A few weeks ago, BMAT
, our FuturePulse partner, released the report ‘WHAT THE FAQ IS GOING ON WITH MUSIC RIGHT NOW?’
on how COVID-19 is changing the music consumption trends. Through this report, BMAT aims to answer the most Frequently Asked Questions (FAQs) that has received about pandemic music trends.
So, what are BMAT’s key findings?
- There were some COVID-19 anthems surfacing. In specific, Spain and Italy have turned to songs of Hope and Strength for support and the popular 80’s song “Resistiré” increased 6 fold its monthly radio spins from January to April this year in Spain.
- Confinement has actually changed our appetite for certain genres. Genre shifts in radio are slight. The only small victory goes to R&B, and a small defeat goes to Hip Hop.
- Quarantine has also turned people to familiar oldies for comfort. Radios are currently playing more 60s and 80s, less 90s and 2000s. Still, music released after 2010 typically accounts for more than 80% of the top 50 played songs. In addition, UK and Spain are favouring listening to the same older songs more frequently. What is also extraordinary is that after lockdown, the amount of music released before 2010 rose, going from making up 4.2% to 8.7% of all music in the UK charts.
- A new balance between commercial, production and commissioned music on TVs is emerging, expanding in this way the universe of songs being played.
- When it comes to adverts during the pandemic, radio stations’ channel jingles are proving to be the most resistant. The total seconds of TV ads has hardly changed, with 2 exceptions, sports and local channels’ decrease over 50%. Traditional advertisement music fell by almost 50% but recovery seems within reach as new brands and governmental campaigns come into play. It seems the more local a radio or TV’s reach is, the more vulnerable they are to a loss of advertisement revenues.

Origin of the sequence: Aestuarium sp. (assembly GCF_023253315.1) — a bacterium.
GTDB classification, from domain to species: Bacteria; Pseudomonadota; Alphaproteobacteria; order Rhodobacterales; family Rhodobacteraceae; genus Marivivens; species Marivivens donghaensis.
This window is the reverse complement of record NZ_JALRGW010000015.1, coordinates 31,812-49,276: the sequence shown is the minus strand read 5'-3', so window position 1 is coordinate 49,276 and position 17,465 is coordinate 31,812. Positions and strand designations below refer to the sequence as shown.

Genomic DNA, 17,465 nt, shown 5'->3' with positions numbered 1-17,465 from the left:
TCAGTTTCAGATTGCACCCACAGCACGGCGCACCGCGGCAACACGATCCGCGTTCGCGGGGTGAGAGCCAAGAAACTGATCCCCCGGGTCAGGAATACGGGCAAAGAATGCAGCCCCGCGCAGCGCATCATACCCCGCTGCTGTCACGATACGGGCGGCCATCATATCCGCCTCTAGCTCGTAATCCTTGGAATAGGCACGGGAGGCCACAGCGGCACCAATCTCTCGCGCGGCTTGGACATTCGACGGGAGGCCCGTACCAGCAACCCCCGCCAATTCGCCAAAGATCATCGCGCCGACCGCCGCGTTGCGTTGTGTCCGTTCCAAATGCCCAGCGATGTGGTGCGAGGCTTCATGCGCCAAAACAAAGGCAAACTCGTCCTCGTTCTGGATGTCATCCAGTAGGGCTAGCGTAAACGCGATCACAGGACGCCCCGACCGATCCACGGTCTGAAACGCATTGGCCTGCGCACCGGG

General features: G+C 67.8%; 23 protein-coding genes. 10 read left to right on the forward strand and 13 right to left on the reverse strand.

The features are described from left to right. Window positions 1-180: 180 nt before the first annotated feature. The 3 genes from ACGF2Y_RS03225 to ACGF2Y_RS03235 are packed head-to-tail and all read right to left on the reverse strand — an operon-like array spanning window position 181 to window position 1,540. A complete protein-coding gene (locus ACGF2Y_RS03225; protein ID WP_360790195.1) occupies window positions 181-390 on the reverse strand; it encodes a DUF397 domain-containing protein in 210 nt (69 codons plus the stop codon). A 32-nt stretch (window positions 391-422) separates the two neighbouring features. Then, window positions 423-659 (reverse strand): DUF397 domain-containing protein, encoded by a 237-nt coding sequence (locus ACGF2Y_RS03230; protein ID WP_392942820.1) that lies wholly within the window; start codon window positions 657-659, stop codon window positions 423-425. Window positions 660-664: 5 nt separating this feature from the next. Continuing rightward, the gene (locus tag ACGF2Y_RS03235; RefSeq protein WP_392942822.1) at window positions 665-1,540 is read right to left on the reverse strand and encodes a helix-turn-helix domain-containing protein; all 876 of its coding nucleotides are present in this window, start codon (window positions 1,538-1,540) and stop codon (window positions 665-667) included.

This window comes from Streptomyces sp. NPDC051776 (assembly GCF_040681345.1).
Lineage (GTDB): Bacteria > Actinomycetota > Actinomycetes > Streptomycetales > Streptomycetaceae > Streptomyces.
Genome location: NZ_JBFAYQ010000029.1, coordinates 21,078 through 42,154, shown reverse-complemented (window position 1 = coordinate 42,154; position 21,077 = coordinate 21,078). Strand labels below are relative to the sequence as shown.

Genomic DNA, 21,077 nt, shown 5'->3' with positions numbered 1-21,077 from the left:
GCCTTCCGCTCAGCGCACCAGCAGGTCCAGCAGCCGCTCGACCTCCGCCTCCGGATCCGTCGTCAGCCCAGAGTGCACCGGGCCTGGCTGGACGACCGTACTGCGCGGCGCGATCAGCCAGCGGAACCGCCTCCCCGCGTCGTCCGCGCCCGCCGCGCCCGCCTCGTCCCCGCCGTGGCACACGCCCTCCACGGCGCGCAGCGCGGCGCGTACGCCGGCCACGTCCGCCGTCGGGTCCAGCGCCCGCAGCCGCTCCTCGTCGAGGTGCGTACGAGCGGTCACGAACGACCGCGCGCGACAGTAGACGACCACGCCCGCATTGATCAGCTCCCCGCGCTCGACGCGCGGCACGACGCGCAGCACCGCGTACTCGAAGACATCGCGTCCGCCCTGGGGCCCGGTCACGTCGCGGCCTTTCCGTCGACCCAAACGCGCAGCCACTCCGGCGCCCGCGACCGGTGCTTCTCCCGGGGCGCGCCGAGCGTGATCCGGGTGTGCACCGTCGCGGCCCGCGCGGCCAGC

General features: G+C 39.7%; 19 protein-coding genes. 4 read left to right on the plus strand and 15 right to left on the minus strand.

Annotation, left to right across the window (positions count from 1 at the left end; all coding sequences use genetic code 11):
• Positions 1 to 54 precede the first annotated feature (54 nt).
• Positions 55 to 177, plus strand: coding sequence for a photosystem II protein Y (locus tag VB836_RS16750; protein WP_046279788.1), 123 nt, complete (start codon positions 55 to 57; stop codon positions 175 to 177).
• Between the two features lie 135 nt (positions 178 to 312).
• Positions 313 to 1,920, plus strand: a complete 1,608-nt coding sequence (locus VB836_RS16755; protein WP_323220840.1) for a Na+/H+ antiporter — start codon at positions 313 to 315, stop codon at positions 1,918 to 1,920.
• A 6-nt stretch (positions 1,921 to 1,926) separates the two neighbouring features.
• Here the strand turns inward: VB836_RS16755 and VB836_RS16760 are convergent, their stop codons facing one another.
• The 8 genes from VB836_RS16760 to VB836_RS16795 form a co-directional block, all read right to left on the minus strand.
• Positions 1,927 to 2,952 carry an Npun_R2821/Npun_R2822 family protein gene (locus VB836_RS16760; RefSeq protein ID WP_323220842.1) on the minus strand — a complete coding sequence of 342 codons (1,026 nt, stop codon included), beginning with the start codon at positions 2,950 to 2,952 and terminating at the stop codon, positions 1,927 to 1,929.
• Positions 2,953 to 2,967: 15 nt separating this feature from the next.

- Regarding the question of whether speech is overtaking music, BMAT points out that the distribution of Music and Speech content is consistent with that before any required social confinement laws. On radios, there's been a minimal increase by 0.35% of speech against music content.
- COVID-19 is affecting music in audiovisual content. Eurosport have also been forced to modify their programming – going from being 100% sports to just a small portion. Last but not least, there’s an inability to release new episodes on a weekly basis since lockdown.
, we would like to believe that through this situation, new opportunities will rise for the music industry. And we could not agree more with our partners from BMAT mentioning for this “tale of adaptability
”: “As pathological optimists we believe that from the damage this virus might cause to the global music industry, new and exciting opportunities will rise. We hope this analysis of COVID-19’s effects on music usage helps anyone involved in the music industry have a better insight of what the future could bring
You can read the full report here